Elspeth Probyn is Professor of Gender & Cultural Studies at the University of Sydney. She has taught media, cultural studies and sociology, and has held several prestigious visiting appointments around the world. Her work has helped to establish new areas of scholarship. She is the author of several ground-breaking monographs: on subjectivity and gender in cultural studies (Sexing the Self: Gendered Positions in Cultural Studies), on queer desire and belonging (Outside Belonging), on eating and identity (FoodSexIdentity), on affect and emotion (Blush: Faces on Shame). Her current research, Sustainable Fish: a material analysis of cultures of consumption & production (funded by an Australian Research Council Discovery Project) analyses the sustainability of the production and consumption of fish, or ‘more-than-human” sustainable fish communities, the results of which are published in a new book, Eating the Ocean (Duke University Press, 2016).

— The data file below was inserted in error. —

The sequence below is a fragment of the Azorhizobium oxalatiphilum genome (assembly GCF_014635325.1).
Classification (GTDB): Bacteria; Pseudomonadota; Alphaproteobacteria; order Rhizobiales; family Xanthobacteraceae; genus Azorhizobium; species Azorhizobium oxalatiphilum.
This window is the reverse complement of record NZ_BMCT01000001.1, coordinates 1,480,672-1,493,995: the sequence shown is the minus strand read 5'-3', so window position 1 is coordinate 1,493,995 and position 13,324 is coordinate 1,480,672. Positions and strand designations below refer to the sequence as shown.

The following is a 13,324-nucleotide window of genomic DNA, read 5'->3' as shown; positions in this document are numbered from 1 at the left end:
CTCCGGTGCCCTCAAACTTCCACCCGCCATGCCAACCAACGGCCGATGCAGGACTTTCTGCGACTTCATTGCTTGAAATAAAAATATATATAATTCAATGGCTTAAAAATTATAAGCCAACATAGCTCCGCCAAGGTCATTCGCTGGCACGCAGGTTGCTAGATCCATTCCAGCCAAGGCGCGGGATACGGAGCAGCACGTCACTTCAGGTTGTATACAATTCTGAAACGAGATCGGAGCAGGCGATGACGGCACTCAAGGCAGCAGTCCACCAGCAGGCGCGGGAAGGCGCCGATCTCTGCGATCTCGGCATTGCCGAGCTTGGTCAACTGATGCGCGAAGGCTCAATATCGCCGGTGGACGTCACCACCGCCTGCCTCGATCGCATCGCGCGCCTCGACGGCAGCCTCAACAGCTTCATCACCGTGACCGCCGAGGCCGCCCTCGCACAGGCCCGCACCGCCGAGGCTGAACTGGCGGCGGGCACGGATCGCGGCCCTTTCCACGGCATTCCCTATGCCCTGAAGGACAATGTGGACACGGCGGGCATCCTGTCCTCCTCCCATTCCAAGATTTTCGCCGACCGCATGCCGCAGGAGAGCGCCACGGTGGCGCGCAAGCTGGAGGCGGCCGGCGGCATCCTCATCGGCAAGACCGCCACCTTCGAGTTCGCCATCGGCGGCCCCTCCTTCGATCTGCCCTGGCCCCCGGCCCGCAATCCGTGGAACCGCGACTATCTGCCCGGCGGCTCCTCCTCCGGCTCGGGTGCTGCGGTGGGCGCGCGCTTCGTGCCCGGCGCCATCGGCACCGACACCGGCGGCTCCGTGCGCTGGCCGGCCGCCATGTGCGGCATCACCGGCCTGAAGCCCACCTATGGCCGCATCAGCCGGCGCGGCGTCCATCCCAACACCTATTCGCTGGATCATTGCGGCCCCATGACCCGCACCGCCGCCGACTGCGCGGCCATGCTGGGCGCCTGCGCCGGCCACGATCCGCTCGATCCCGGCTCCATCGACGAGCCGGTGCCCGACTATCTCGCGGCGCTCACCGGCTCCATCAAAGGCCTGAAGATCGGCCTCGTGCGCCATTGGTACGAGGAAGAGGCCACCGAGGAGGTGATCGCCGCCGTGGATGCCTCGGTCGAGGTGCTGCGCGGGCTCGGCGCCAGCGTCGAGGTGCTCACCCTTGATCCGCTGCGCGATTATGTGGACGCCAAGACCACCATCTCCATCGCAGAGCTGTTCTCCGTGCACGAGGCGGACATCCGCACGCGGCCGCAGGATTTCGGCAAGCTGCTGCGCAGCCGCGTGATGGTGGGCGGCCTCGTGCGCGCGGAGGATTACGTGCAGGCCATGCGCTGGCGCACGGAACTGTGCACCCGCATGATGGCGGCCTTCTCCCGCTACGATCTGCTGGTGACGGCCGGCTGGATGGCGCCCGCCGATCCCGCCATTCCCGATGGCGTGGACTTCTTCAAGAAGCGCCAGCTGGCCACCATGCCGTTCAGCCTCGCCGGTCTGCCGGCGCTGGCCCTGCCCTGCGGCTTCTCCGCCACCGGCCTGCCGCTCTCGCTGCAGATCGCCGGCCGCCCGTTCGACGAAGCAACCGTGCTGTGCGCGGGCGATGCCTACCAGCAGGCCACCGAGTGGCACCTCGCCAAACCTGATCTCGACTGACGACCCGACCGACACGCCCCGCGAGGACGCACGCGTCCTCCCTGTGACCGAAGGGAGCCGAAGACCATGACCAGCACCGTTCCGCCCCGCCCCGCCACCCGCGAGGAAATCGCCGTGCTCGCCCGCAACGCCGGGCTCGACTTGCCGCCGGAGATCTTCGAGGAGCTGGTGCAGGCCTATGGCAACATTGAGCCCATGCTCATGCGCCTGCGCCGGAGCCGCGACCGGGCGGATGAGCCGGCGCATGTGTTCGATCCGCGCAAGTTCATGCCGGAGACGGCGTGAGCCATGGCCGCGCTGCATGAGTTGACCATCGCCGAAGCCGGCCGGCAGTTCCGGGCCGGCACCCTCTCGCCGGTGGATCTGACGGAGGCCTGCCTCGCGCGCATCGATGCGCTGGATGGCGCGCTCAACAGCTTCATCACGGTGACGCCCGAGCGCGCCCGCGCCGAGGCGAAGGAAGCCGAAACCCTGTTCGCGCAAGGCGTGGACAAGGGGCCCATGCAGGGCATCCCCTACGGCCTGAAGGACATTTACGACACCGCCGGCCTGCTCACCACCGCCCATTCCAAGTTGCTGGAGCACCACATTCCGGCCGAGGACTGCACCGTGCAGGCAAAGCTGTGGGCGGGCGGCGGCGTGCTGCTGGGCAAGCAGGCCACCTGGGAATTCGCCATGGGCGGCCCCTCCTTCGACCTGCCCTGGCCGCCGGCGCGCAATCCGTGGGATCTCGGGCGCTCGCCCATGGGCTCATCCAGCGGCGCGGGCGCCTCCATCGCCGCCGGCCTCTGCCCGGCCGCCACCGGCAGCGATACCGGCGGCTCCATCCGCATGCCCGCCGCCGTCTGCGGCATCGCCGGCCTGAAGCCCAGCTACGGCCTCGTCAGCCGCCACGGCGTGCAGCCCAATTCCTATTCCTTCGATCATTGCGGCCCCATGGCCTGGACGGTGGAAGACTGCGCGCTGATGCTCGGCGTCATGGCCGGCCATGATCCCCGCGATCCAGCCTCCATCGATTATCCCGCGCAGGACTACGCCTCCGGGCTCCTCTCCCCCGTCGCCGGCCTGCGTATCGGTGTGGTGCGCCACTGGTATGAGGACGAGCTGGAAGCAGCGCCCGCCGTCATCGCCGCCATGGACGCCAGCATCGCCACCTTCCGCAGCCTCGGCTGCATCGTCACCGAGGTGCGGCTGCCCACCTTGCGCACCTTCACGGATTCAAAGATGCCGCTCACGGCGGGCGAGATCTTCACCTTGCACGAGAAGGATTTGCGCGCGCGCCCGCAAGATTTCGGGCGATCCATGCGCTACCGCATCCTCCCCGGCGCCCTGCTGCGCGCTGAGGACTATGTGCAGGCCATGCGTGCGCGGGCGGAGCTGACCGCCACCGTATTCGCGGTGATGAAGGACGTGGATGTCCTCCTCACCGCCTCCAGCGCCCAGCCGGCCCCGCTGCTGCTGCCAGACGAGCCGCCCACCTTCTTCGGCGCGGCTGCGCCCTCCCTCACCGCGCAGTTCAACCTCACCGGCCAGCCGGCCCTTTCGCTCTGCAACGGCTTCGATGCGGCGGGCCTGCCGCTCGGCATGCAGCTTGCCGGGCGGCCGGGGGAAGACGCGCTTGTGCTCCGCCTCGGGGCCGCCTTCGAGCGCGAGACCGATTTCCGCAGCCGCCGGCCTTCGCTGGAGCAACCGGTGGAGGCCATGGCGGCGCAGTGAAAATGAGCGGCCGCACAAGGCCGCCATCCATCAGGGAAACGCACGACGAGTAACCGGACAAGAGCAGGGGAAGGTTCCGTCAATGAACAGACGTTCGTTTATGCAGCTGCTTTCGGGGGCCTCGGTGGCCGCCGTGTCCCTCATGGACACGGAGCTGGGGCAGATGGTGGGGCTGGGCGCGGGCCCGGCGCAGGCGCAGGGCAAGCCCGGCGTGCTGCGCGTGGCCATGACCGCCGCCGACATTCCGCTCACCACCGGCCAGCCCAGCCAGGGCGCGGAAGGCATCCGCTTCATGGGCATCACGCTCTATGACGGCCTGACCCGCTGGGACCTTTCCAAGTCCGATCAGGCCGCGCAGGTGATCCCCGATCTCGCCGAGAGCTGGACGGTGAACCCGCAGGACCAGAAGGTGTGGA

Introducing Complexity into Oceanic Spaces
In this opening talk, I want to consider some of the ways research is delving into the oceans’ beautiful complexities. I’ve previously borrowed the idea of a simplified sea from marine biology. The denotes how oceans are being stripped of biodiversity due to overfishing. My take is that in public debates our understanding of the seas is also being simplified – dumbed down we lose sight of the stunning intricacies of marine environments. Here I want to push the boat out to take on board experimentation and thinking in/with the wild seas. I hope to briefly map the athwart ways research across and within disciplines are creating fluid and generative entanglements.